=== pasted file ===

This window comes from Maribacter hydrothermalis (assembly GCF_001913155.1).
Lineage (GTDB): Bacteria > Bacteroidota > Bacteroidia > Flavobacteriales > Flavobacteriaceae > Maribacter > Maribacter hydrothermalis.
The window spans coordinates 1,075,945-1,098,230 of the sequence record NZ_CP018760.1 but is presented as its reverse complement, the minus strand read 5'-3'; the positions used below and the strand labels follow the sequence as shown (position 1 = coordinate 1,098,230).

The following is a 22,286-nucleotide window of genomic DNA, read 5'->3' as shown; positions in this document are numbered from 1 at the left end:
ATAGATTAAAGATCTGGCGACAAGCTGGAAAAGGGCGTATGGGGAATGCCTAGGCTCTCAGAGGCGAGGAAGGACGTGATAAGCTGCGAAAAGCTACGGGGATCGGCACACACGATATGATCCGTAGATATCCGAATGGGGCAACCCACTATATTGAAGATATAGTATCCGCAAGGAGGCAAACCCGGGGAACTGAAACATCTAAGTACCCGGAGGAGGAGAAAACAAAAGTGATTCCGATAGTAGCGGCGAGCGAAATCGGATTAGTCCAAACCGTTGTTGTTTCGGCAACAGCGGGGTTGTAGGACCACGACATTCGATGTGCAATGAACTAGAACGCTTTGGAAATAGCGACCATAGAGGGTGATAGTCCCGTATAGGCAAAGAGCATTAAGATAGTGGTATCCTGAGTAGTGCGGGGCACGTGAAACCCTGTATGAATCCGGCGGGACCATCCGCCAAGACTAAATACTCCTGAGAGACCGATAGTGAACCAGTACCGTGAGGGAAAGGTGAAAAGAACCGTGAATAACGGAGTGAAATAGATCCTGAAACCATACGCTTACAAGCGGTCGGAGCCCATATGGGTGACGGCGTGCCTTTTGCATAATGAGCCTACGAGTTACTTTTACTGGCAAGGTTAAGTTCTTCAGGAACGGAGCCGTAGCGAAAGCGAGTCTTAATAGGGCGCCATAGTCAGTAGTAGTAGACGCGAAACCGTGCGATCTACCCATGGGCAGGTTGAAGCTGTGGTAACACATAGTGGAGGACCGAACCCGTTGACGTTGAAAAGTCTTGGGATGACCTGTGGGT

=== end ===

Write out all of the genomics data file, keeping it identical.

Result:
This window comes from Maribacter hydrothermalis (assembly GCF_001913155.1).
Lineage (GTDB): Bacteria > Bacteroidota > Bacteroidia > Flavobacteriales > Flavobacteriaceae > Maribacter > Maribacter hydrothermalis.
The window spans coordinates 1,075,945-1,098,230 of the sequence record NZ_CP018760.1 but is presented as its reverse complement, the minus strand read 5'-3'; the positions used below and the strand labels follow the sequence as shown (position 1 = coordinate 1,098,230).

The following is a 22,286-nucleotide window of genomic DNA, read 5'->3' as shown; positions in this document are numbered from 1 at the left end:
ATAGATTAAAGATCTGGCGACAAGCTGGAAAAGGGCGTATGGGGAATGCCTAGGCTCTCAGAGGCGAGGAAGGACGTGATAAGCTGCGAAAAGCTACGGGGATCGGCACACACGATATGATCCGTAGATATCCGAATGGGGCAACCCACTATATTGAAGATATAGTATCCGCAAGGAGGCAAACCCGGGGAACTGAAACATCTAAGTACCCGGAGGAGGAGAAAACAAAAGTGATTCCGATAGTAGCGGCGAGCGAAATCGGATTAGTCCAAACCGTTGTTGTTTCGGCAACAGCGGGGTTGTAGGACCACGACATTCGATGTGCAATGAACTAGAACGCTTTGGAAATAGCGACCATAGAGGGTGATAGTCCCGTATAGGCAAAGAGCATTAAGATAGTGGTATCCTGAGTAGTGCGGGGCACGTGAAACCCTGTATGAATCCGGCGGGACCATCCGCCAAGACTAAATACTCCTGAGAGACCGATAGTGAACCAGTACCGTGAGGGAAAGGTGAAAAGAACCGTGAATAACGGAGTGAAATAGATCCTGAAACCATACGCTTACAAGCGGTCGGAGCCCATATGGGTGACGGCGTGCCTTTTGCATAATGAGCCTACGAGTTACTTTTACTGGCAAGGTTAAGTTCTTCAGGAACGGAGCCGTAGCGAAAGCGAGTCTTAATAGGGCGCCATAGTCAGTAGTAGTAGACGCGAAACCGTGCGATCTACCCATGGGCAGGTTGAAGCTGTGGTAACACATAGTGGAGGACCGAACCCGTTGACGTTGAAAAGTCTTGGGATGACCTGTGGGT